Sadly I don't think the outcome for this particular bird looks good. If it cant fly it will become prey to one of the predators. As much as I would have liked to have helped, this bird wasn't even on Maple Lodge land, it was on the farmers field and access for me would have been impossible. However I have sent this photo and the location to a local Swan sanctuary (that often rescue geese and ducks), and am awaiting to hear from them.
 
As mentioned earlier the Long Hedge Hide is closed for renovations to the entrance ramp. From the Shell Hide I could see the resident Little Egret was taking full advantage of this and was positioned almost directly by it......

 
He's that white blob on the left hand side, preening peacefully in the drizzle.
 
The mild December weather means there are still several fruiting bodies of fungi around.
These tiny 'jelly ears' are the same that I saw on my last visit, but have expanded quite a bit.

 
Again as mentioned earlier, there were several mixed flocks moving around the reserve.
Along the path going from the Woodshed to the Club House I found more Goldcrests mixing in with Blue and Great Tits. These ones were much more relaxed, and the one particular bird below sat in the same place for over four minutes and despite me desperately shoe shuffling trying to get the best angle in between the twigs, it was the overcast weather that really let me down. All of my photos were coming out in silhouette, so this one shot has been considerably lightened....

 
There was also a Chiffchaff amongst the same flock. I doubted my own sighting until Dave Simms showed me other recent entries in the Bird Sightings log.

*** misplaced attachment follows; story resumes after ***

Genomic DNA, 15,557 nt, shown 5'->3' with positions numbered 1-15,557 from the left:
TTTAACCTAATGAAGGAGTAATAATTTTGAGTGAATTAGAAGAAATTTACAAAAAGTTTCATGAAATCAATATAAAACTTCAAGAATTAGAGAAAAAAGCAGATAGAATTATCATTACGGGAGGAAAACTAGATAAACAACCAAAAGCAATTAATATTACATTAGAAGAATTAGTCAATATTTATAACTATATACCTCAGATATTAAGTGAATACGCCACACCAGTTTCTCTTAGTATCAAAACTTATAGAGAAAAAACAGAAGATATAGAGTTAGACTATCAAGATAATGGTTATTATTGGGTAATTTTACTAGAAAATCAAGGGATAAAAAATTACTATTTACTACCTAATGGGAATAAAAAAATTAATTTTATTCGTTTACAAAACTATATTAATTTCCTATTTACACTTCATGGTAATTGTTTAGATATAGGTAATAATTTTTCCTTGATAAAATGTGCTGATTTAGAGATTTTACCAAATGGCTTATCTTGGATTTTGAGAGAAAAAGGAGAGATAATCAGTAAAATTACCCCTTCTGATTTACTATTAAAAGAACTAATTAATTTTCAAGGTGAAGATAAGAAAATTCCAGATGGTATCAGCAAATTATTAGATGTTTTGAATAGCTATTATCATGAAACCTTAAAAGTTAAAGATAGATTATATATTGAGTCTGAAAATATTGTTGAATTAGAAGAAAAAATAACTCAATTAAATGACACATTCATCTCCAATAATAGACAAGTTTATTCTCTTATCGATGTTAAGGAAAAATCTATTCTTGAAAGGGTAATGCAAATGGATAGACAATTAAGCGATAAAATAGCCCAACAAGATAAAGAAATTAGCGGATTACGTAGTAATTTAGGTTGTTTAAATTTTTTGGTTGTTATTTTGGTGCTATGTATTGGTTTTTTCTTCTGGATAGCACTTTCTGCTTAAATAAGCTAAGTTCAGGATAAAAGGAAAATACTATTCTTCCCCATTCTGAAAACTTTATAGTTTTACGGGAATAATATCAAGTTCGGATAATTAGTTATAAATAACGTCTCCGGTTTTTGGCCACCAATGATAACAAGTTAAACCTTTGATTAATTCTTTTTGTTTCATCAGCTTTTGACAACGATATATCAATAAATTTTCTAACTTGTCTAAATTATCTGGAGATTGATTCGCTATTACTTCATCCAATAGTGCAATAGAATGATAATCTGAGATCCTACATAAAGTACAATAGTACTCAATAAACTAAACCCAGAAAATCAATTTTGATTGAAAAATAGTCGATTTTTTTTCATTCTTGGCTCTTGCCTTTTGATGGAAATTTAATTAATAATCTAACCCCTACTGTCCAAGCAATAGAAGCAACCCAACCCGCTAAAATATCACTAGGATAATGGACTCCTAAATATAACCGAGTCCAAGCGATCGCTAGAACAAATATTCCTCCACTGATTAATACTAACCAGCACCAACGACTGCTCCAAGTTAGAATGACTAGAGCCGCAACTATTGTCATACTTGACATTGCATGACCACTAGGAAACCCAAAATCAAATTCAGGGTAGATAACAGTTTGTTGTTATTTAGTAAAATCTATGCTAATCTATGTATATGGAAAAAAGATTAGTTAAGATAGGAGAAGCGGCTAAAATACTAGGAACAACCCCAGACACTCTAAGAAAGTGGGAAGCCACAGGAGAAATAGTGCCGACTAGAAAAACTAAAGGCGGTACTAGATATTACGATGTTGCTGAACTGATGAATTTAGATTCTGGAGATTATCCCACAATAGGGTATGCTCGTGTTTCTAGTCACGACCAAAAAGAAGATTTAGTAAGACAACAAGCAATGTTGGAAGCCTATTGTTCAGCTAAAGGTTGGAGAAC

Another Goldcrest just by the door to the Club House almost made me drop my camera. For one second I thought I had a Firecrest, and you can see from the pic below why I fleetingly thought that......but it was just a male Goldcrest with his end 'crest' tinged by orange which I'd seen as it had flown away.....

 
This is my second visit that I've seen a Goldcrest so near to the rear door of the Club House. This male is obviously preferring this little patch of hedge.
 
So another enjoyable monthly visit to Maple Lodge.
I cannot praise the reserve enough. It's well maintained in the name of nature. There are regular weekly work parties and if I lived nearer I would be one of them.
I always enjoy my visits here.
 
For any of my non-member local friends, I can take two visitors to the reserve on my membership. There are certain rules and regulations, but they are more common sense than anything else. Feel free to contact me if you would like to see more of Maple Lodge when I next visit in January.
 
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Briefly back to my trail cam and the problems I had with it last weekend.......it was human error. Somehow I had ducked up the settings. We tried it briefly this morning in Mum's back garden, and although it wasn't left up long enough to capture any of the garden birds drinking or bathing in the terracotta pool, and despite the trail cam being moved by Mum so she could access the bottom of the garden, it did capture the resident male Sparrowhawk flying off after an unsuccessful hunt through next doors garden.
I was actually just outside Mum's conservatory at 11.20 this morning and saw the Sprawk fly up next doors garden, across Mum's garden and down the other neighbours garden.
 
The trail cam managed to pick it up flying over the neighbours at 11.20 and 59 seconds.........

video
 
I've also been reliably informed that if you view my blog on your smart phone, the video clips aren't always compatible. However if you read my blog from your laptop or pc, the vid clips are 100% viewable.



1 comment:

  1. Delighted to hear Mum's nagging... hope it happens more often!!

    Your Mallard is like a posse of about 10 at Widewater Lagoon. They always stick together in a group and have a slightly different quack than standard Mallards. I'll try to get a pick next time I'm there. They've been there for as long as I can remember... very odd..

    Great post as usual Wendy..